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Discussion Starter · #1 · (Edited)
Last night, I got to explore around and inside the CLA250 that is currently on showroom display at MB of Bellevue (Washington). I would have to say that I'm not a big fan of the shift lever stalk. There are a few reasons why I think this way.

First, the operation of the stalk is somewhat unique and every time that you allow anybody else to drive your car, you're going to have to stop and give them a lesson in how to shift the car and place the car in park. The stalk operates and feels very similar to the turn signal stalk on the left side of the wheel. There are upper and lower detents where you move the stalk about 1 inch up or 1 inch down to shift gears. To shift into park, you have to press the button on the end of the stalk until it clicks. There is no mechanical linkage between the stalk and transmission, it's all electronic switches.

Second, I'm concerned about the durability and strength of the stalk. The position of the stalk will remind people of much older cars where you had to manually move the stalk several inches to shift between P-R-N-D-L. So if you turn over your car to somebody that gives the stalk a good strong yank like they were driving a '68 Chevy then....I think you get the picture. You'll be finding the pieces of the stalk on the floor while the parking attendant does his best Sgt. Shultz impersonation "I know nothing, nothing!"

Third, is the Park button on the end of the stalk. Again, when you turn over the car to a person that is not experienced with the operation of the stalk, then they will likely push up on the stalk and think that they have placed the car into Park. But oops, the car will not be in park, it will be in reverse. If they decide to quickly exit the car or take their foot off the brake then the risk of accidentally backing into something or somebody is very high.

There are times to be clever and innovative in design, but maybe the shift stalk is not the best place to highlight creative thinking.
 

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First, the operation of the stalk is somewhat unique and every time that you allow anybody else to drive your car, you're going to have to stop and give them a lesson in how to shift the car and place the car in park.
Well, there's your first problem. Don't let anyone else behind the wheel. ;)

The stalk operates and feels very similar to the turn signal stalk on the left side of the wheel. There are upper and lower detents where you move the stalk about 1 inch up or 1 inch down to shift gears. To shift into park, you have to press the button on the end of the stalk until it clicks. There is no mechanical linkage between the stalk and transmission, it's all electronic switches.
I wouldn't be concerned about it being electronic as opposed to mechanical. You might run into issues with valets who haven't driven a CLA though. I'm not sure how the CLA's actuator compares to that in other MB cars but based on your description I wouldn't be surprised if you did have to take a second or two to tutor someone in a parking garage or at a valet.

Second, I'm concerned about the durability and strength of the stalk. The position of the stalk will remind people of much older cars where you had to manually move the stalk several inches to shift between P-R-N-D-L. So if you turn over your car to somebody that gives the stalk a good strong yank like they were driving a '68 Chevy then....I think you get the picture. You'll be finding the pieces of the stalk on the floor while the parking attendant does his best Sgt. Shultz impersonation "I know nothing, nothing!"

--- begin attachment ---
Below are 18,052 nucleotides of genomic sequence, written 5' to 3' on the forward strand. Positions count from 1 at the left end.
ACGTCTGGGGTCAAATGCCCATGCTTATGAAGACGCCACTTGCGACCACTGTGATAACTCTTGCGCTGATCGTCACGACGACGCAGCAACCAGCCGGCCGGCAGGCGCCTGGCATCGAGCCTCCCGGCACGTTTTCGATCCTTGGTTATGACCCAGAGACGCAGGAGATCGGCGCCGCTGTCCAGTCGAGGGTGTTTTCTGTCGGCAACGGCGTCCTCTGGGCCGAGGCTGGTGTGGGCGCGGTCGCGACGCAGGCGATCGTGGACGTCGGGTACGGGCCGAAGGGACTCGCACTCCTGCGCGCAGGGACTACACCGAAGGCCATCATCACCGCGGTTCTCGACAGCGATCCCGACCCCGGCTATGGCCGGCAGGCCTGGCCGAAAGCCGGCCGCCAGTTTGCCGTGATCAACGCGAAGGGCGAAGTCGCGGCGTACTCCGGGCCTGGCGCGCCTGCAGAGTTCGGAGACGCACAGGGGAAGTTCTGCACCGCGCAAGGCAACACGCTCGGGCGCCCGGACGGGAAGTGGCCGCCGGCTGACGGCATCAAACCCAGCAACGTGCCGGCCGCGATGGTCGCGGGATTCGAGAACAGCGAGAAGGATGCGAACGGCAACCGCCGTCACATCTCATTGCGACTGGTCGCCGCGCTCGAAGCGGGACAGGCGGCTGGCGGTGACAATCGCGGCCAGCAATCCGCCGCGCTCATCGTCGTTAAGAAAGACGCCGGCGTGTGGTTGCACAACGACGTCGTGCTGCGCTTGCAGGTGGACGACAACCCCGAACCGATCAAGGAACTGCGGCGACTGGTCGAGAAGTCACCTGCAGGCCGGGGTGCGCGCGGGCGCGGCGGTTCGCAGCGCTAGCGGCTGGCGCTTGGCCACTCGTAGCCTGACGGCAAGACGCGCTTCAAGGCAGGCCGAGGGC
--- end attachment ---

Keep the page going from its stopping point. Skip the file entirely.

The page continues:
I'm guessing most of the members of the forum might be surprised to learn that cars existed in 1968 but I get your point. If you're going to have to show someone how to use/find the transmission controls in the CLA you'll probably take a second to remind them that they don't need any real pressure to engage the actuator's controls. I hate automatics...lol...I'm glad the 45 at least has its control in between the front seats where it belongs (or, at least, that's where it appear to be in the pictures).

Third, is the Park button on the end of the stalk. Again, when you turn over the car to a person that is not experienced with the operation of the stalk, then they will likely push up on the stalk and think that they have placed the car into Park. But oops, the car will not be in park, it will be in reverse. If they decide to quickly exit the car or take their foot off the brake then the risk of accidentally backing into something or somebody is very high.
More stuff to get used to and more reason to never hand over your keys (except in the event of an emergency and even then maybe not..lol). Can you take the key out while the transmission is in reverse? It doesn't lock it out?

-Eric
 

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Discussion Starter · #4 ·
More stuff to get used to and more reason to never hand over your keys (except in the event of an emergency and even then maybe not..lol). Can you take the key out while the transmission is in reverse? It doesn't lock it out?

-Eric
In my example, the parking attendant or valet is not going to kill engine and remove the key. They're more likely to leave the car running and quickly hop out of the drivers seat. So if the car is in reverse and the engine is running then things are going to get bad in a big hurry.
 

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I my experience, valets and garage attendants don't typically leave the keys in the car. You might leave the car sitting there but if you're (understandably) concerned you aren't going to walk away until you've shown them how to operate the control stick. They, however, typically park it and hang the keys in a central box. That means they should have trouble removing the keys (assuming there's a lock-out feature) if they try to leave the car in Reverse and hop out with the key. No?

-Eric
 

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Discussion Starter · #6 ·
Is it necessary to use the paddle stick?
Sorry CEB, I'm not fully understanding your question. If you're talking about the shift paddles then those are used to upshift and downshift through the various forward gears. You won't be using the shift paddles to shift between P-R-N-D. Once the car is out of your sight then the valet parking attendant will be glad to test the full range of functionality of the shift paddles. :mad: